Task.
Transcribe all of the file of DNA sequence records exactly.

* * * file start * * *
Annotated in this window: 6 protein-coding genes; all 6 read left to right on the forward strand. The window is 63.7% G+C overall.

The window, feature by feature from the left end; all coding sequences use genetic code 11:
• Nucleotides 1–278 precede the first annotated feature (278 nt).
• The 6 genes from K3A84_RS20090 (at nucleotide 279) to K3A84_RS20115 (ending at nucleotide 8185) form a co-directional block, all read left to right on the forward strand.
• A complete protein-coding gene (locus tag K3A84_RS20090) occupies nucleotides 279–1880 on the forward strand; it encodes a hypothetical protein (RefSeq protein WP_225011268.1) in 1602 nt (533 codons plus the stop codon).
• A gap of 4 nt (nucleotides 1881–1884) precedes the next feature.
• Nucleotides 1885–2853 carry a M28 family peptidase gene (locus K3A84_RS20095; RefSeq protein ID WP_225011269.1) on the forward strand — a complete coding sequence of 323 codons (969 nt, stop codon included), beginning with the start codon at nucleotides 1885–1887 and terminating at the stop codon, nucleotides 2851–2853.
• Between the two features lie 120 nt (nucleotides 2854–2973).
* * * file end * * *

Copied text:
Annotated in this window: 6 protein-coding genes; all 6 read left to right on the forward strand. The window is 63.7% G+C overall.

The window, feature by feature from the left end; all coding sequences use genetic code 11:
• Nucleotides 1–278 precede the first annotated feature (278 nt).
• The 6 genes from K3A84_RS20090 (at nucleotide 279) to K3A84_RS20115 (ending at nucleotide 8185) form a co-directional block, all read left to right on the forward strand.
• A complete protein-coding gene (locus tag K3A84_RS20090) occupies nucleotides 279–1880 on the forward strand; it encodes a hypothetical protein (RefSeq protein WP_225011268.1) in 1602 nt (533 codons plus the stop codon).
• A gap of 4 nt (nucleotides 1881–1884) precedes the next feature.
• Nucleotides 1885–2853 carry a M28 family peptidase gene (locus K3A84_RS20095; RefSeq protein ID WP_225011269.1) on the forward strand — a complete coding sequence of 323 codons (969 nt, stop codon included), beginning with the start codon at nucleotides 1885–1887 and terminating at the stop codon, nucleotides 2851–2853.
• Between the two features lie 120 nt (nucleotides 2854–2973).